You didn't see a movie star performing live on stage today, did you? I did. Mom and I took the bus to San Francisco to see Tony Curtis in the touring musical version of "Some Like It Hot." It's based on the 1959 movie classic in which Curtis starred with Jack Lemmon and Marilyn Monroe, although now instead of playing the young hero Joe he's appearing as the naughty old man, Osgood Fielding.
Did you have Sunday brunch at a lounge on the nineteenth floor of a famous hotel with a spectacular view of the city of San Francisco? We did. We ate at the Top of the Mark. We could see the whole city, in spite of the scaffolding just outside the windows. And it was a glorious day, with clear views and just enough of a foggy haze to remind us that we were in San Francisco and not just any city. (As if it's even possible to make that mistake.)
The food was plentiful and expensive and pretty okay. I tried several things that I had no idea what they were, colorful little balls of something and wraps of something else. Caviar was available, which I guess would have made the price worth paying if I didn't already know I didn't want any. The hash browns and scrambled eggs were cold, but you can get potatoes and eggs anywhere. The lavish dessert table more than made up for any deficiencies elsewhere. Bread pudding, mmmmm.
From the restaurant we went on to the Golden Gate Theatre, a little bit of the city's history in the middle of the Tenderloin district. It was opened in the 1920s as an art deco movie house, converted to a twin-screen Cinerama in the 1960s, and then restored as a live performance venue in the 1970s. With the original ornamentation and decoration, it's like walking into the past.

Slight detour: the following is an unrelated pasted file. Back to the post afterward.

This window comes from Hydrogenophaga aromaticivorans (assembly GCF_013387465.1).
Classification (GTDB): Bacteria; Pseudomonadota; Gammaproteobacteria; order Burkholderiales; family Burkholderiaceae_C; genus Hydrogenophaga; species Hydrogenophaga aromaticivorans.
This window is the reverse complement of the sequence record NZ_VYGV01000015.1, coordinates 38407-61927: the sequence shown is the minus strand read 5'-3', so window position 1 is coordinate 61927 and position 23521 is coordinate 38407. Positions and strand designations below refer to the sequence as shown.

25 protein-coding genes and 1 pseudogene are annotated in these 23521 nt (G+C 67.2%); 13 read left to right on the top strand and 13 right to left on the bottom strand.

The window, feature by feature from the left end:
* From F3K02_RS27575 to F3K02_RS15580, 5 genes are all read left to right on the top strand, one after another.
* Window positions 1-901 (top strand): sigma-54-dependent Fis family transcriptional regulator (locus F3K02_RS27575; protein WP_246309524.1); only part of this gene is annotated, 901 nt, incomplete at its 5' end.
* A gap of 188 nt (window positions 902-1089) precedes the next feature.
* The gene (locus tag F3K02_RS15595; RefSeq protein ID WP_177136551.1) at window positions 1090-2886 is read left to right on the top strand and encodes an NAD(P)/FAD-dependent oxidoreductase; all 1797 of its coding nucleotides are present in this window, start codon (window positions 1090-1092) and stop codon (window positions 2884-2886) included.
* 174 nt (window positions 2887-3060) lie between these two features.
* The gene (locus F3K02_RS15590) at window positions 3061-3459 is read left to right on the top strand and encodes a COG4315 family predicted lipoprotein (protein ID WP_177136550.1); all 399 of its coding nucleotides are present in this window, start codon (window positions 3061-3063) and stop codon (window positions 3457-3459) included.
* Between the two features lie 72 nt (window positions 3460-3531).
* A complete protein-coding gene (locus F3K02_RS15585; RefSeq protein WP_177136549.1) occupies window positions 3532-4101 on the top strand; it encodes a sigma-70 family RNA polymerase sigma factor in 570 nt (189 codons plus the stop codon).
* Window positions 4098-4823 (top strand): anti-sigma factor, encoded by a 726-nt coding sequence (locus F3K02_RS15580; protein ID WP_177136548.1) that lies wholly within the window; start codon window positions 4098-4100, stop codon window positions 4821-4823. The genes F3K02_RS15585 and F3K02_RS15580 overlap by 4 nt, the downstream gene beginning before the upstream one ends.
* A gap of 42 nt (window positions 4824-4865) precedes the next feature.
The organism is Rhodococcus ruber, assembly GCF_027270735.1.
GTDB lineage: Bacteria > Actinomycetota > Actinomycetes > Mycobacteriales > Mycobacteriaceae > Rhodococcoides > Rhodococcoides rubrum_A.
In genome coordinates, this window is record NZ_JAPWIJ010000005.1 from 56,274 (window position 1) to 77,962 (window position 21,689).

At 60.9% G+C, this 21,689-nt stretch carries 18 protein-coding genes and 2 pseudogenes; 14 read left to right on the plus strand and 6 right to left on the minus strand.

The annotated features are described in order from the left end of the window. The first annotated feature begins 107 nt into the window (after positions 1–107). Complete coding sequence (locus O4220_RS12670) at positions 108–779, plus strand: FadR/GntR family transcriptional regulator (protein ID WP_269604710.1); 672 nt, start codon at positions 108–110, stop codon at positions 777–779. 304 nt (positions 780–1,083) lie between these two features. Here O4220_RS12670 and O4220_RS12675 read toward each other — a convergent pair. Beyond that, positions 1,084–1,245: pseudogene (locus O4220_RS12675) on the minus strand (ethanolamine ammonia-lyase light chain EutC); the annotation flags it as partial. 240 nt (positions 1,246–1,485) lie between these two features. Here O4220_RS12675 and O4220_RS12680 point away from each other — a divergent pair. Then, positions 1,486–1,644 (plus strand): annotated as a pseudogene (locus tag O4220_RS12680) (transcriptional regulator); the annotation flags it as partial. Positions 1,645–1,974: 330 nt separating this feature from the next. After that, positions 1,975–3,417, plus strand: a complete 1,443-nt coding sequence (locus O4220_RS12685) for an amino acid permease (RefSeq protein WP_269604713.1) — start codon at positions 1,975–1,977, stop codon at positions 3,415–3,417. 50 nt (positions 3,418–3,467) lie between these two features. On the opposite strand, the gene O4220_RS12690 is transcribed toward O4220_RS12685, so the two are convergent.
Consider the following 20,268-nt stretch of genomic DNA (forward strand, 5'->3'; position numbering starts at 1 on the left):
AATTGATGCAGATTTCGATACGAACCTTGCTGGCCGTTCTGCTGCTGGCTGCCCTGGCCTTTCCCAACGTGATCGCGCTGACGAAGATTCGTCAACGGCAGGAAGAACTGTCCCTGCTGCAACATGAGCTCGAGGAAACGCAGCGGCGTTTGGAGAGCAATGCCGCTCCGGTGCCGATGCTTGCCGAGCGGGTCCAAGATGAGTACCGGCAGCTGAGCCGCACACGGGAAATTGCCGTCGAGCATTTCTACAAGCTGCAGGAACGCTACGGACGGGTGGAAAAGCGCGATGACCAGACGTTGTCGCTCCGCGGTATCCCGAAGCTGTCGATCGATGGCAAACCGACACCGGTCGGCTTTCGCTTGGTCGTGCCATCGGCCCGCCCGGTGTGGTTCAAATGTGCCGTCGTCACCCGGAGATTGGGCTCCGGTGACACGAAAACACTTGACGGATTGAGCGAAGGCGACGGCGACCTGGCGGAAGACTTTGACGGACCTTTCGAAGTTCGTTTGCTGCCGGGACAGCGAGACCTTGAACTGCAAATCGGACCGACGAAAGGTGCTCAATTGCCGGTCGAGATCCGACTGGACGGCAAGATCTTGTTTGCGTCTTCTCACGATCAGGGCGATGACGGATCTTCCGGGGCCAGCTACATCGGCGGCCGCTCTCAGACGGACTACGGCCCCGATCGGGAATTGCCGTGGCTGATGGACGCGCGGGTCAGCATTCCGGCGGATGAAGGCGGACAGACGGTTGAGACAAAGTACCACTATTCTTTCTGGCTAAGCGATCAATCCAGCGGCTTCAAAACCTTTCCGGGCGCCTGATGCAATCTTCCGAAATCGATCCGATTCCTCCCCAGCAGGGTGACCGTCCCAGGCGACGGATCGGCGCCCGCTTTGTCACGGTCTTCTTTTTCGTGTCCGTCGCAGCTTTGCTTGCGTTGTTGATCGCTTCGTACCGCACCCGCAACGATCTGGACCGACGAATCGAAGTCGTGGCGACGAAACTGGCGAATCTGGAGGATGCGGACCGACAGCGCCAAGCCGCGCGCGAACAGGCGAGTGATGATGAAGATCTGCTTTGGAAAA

Our seats were in the loge section, looking down on the orchestra and stage. It was hideously hot inside, but the air conditioner was doing the best it could, I'm sure. It was also clogging up my head and throat and making me a little queasy, but I got over it after the curtain went up.
The show itself was originally adapted as a musical several years ago and has been revived and revised for this new tour. The songs are lyrical in the Broadway tradition of "Gypsy" and "Funny Girl" (with good reason: same writers), the lighting is fun to watch and the scenic design is amazing. The story travels by train from Chicago to Miami in 1929, and you get a feeling for both cities (along with the train ride).
All of the performances were worth the price, and seeing a real showbiz legend in person is a thrill in itself. The production does a wonderful job of masking the fact that Tony Curtis doesn't sing or dance. He's a game old showbiz legend, and he seems to be having fun in his first stage performance. That more than makes up for talking his way through songs and hoofing it like the 77-year-old actor he is.
Really, the draw is the legend, but the show itself is brought to life by the other actors, singers and dancers. There are some amazing tap numbers by the Chicago gangsters, and some of the songs are worthy of anything ever sung on Broadway. The show's month-long run at the Golden Gate ended with this performance today. The company now moves on to Denver, where it starts Tuesday and runs for about two weeks.